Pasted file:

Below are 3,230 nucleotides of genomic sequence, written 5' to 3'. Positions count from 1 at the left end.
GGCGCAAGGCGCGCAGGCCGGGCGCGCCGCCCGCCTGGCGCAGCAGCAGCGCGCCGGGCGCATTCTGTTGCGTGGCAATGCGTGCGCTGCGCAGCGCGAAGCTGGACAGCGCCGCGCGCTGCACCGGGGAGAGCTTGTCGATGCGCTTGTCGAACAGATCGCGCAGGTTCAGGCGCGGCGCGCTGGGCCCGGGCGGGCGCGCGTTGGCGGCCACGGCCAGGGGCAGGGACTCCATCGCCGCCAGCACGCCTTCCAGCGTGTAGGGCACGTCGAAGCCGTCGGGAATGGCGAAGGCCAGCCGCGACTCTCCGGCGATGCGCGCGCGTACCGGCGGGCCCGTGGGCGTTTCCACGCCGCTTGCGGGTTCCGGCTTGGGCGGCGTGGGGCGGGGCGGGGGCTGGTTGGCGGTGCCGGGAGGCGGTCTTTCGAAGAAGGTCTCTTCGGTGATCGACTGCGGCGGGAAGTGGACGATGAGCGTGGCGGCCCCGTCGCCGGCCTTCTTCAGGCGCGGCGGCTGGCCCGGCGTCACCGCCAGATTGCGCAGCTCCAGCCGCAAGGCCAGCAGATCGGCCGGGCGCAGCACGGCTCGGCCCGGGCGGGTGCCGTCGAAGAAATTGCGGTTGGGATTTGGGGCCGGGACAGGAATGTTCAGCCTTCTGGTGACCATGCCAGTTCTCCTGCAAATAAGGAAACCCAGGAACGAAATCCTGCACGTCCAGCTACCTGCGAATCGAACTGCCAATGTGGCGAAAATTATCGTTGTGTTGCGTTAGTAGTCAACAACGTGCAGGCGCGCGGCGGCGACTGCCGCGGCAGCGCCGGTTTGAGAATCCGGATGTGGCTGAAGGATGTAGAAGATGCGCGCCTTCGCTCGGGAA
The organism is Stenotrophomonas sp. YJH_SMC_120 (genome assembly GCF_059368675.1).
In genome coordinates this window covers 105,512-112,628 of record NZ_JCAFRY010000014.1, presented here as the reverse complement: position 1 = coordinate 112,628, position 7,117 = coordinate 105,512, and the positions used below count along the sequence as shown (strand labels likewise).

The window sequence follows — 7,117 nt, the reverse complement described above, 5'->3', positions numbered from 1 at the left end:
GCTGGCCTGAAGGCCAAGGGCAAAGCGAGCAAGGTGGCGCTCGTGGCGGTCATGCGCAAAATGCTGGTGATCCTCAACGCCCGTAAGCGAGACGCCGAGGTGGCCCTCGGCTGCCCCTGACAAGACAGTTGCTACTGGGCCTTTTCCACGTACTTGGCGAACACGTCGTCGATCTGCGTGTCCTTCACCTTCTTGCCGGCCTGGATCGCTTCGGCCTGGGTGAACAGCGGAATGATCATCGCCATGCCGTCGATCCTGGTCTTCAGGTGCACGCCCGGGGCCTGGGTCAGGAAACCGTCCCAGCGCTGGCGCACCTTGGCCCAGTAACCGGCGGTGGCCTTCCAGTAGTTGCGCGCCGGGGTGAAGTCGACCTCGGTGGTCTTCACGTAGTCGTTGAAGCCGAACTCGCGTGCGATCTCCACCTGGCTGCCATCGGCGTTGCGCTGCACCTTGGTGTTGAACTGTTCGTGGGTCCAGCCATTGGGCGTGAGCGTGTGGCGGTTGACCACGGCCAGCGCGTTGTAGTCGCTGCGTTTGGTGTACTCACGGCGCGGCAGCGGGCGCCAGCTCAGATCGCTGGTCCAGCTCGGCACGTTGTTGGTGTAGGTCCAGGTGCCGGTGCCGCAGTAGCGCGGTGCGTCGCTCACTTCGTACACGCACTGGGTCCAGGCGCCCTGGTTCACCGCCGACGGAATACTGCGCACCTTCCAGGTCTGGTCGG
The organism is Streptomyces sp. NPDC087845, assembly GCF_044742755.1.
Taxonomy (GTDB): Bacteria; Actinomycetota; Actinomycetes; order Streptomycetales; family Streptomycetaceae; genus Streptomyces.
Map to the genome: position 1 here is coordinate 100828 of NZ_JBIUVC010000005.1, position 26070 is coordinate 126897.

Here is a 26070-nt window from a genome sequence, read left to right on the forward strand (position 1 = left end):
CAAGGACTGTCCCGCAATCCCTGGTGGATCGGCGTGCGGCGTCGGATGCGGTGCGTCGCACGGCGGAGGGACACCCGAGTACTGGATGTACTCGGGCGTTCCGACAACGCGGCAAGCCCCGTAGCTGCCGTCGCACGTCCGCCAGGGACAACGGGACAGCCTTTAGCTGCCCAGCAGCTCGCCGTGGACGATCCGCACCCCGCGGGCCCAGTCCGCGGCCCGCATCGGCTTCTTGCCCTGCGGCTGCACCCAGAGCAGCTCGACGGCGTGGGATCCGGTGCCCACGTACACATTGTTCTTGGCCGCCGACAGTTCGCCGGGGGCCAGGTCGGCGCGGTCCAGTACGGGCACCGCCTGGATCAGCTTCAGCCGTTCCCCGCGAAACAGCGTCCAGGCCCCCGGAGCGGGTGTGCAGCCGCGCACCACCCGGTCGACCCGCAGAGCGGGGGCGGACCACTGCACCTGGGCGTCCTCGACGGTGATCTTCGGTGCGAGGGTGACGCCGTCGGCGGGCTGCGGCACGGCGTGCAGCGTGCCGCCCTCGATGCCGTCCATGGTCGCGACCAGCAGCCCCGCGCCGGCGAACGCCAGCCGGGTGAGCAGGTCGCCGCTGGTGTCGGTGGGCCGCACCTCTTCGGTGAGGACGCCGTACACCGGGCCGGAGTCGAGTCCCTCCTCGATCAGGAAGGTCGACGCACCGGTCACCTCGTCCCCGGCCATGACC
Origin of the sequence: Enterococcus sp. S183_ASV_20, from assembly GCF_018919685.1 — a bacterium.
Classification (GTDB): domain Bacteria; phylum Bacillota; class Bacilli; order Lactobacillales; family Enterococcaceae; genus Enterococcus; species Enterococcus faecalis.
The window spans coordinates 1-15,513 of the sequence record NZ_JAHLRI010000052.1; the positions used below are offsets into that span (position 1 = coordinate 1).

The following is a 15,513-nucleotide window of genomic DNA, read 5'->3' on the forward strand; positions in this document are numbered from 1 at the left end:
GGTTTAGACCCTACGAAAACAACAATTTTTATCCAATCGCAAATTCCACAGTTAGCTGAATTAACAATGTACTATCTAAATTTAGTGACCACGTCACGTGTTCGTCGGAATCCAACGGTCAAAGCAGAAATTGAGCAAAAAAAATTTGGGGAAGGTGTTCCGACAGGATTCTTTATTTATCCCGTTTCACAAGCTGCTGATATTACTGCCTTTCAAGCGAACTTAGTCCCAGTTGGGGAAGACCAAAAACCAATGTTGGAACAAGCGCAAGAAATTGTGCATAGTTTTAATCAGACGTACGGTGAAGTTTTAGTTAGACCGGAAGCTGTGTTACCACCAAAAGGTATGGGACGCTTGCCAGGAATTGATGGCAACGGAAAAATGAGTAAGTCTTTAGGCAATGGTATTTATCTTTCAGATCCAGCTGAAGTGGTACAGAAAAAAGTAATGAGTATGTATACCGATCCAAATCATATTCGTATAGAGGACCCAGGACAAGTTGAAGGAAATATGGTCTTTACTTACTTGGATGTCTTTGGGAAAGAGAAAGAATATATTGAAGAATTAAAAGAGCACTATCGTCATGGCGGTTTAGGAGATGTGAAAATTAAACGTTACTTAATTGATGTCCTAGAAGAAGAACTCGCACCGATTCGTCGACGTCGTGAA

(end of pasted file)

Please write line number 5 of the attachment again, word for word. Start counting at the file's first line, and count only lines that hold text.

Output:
The window sequence follows — 7,117 nt, the reverse complement described above, 5'->3', positions numbered from 1 at the left end: